In the winter you can usually expect much less traffic:
Parking at the lodges, campsites :
All campsites except in Camp Four and Backpackers walk-in have parking for two vehicles (and at some sites a long trailer / RV) at each campsite. In the winter the Pines campgrounds are not snow-plowed as often as the main roads and even when the parking spaces are plowed, the snow is not always moved enough for two SUVs to park. Shoveling snow with a wide bladed snow shovel makes the job go faster:
See also winter camping advice.
At the Lodge and Half Dome Village cabins with a bath there are some UN-assigned parking spaces near or next to most buildings.
A few of the Half Dome Village canvas tent-cabins and most of the cabins with a private bath are very near potential parking spaces, but parking spaces might be occupied by someone else when you arrive.
At the Ahwahnee hotel (temporarily named the Majestic Hotel) there are some UN-assigned parking spaces (again that might be occupied by someone else when you arrive) and the hotel has bellmen/ valet parking at a drop off entrance (covered, out-of-the-weather) to the main building, but the cottages (AKA cabins, bungalows) are a walk out in the weather.
There are three large free day-use parking lots in Yosemite valley for people who are staying at hotels/campgrounds outside of Yosemite valley or just driving up for the day from across the state.
I suggest that in the summer (or even spring – fall, especially on weekends and holidays) you get to the valley early in the morning to hopefully find a parking space and also to miss out on waiting in the long lines at the entrance stations. Rarely you may be turned away from entering Yosemite Valley if all parking lots are full and you have no reservations.
When you find parking, take a picture on your smart-enough phone of your parking space /vehicle from a few steps away, so you will be more likely to be able to find it. Note which bus stop / store. etc. you were closest to.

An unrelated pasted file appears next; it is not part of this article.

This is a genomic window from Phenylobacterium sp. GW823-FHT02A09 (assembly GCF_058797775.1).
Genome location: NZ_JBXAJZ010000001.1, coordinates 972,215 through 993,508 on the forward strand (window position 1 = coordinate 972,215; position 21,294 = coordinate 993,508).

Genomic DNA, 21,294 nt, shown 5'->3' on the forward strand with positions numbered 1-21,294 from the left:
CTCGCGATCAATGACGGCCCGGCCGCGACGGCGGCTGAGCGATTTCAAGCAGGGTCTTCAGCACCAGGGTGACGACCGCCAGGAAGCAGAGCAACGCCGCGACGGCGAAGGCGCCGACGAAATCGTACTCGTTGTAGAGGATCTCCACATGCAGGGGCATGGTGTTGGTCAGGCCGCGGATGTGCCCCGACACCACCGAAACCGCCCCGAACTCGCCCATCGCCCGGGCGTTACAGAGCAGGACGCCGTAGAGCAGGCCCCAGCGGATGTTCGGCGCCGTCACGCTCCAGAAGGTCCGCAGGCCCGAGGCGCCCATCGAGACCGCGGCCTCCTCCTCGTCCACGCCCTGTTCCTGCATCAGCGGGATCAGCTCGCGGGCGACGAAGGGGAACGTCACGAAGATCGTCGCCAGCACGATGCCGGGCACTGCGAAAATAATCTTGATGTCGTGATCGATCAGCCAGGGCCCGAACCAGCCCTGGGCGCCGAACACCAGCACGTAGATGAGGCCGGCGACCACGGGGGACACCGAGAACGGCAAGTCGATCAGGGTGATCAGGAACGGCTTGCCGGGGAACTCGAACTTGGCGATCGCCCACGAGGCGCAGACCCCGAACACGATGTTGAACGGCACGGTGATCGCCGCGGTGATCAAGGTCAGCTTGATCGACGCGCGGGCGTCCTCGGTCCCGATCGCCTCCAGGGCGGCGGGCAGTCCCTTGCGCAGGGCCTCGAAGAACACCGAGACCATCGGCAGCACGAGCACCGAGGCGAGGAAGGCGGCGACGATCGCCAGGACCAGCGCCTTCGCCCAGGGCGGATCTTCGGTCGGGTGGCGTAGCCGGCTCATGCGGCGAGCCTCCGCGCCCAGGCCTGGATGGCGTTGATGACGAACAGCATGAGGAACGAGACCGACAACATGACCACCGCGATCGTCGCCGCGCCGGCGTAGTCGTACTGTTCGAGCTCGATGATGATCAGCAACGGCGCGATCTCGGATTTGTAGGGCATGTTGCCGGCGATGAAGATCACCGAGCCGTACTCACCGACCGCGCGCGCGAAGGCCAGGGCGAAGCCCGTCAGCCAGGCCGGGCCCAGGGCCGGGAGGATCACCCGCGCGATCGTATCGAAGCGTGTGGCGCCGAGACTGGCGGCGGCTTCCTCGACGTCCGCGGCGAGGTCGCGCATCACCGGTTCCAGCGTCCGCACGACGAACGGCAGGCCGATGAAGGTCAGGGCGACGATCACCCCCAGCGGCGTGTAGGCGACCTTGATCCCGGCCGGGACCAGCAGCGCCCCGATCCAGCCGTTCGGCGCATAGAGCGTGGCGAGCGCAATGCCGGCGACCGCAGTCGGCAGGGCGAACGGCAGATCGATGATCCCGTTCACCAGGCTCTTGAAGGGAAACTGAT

Here is a map of the three main day use parking lots (green squares with a P in the center):
– – – The Yosemite Village Day Use parking is a short walk to the main Visitor Center, biggest grocery, museum, Post Office, restaurants), no RV or trailer parking allowed.
If you know where the main entrance is (at the south end) you can save a lot of time by going directly to it. (If you have not been to the park before, or it has been a few years, please also take a look at the map of the Yosemite Village day use parking and round-about, so you can miss out on getting lost trying to find the lot and/or the entrance.)
This free day use parking lot is served by stop #1 on the free shuttle bus system.
Again, Yosemite Village Day Use parking does not allow trailers or RVS.
– – – Yosemite Falls day use parking lot is across the road from Camp Four and at the edge of Yosemite Valley Lodge.
It has the same rules about not parking off the pavement:
You will find a few bear-proof food lockers and a warning about bear damage being common at the Yosemite Falls day use parking lot:
The very back of this parking lot next to Yosemite Lodge has a long, wide row, separate from the rest of the parking, for big tour buses only.
In 2017 the park started experimenting with reservable parking spaces at Yosemite Valley Lodge Day-Use parking. “Reservations must be made 1 Day(s) ahead of arrival and can be made up to 5 Month(s) in advance. New dates are released in blocks, 1 Month(s) at a time.” Reservation fee was $1.50, “A $10.00 service fee will apply if you change or cancel your reservation. Late cancellations are subject to additional fees.”
This free day use parking lot is served by stop #7 on the free shuttle bus system.
– – – a smaller day use parking lot at Half Dome (Curry) Village .
There is a larger copy of the above photo at the map. You can use that page to help identity the few spaces for RV only, and the spaces set aside for guests staying at Half Dome Village.
The Half Dome Village free day use parking lot is served by stop #14 on the free shuttle bus system.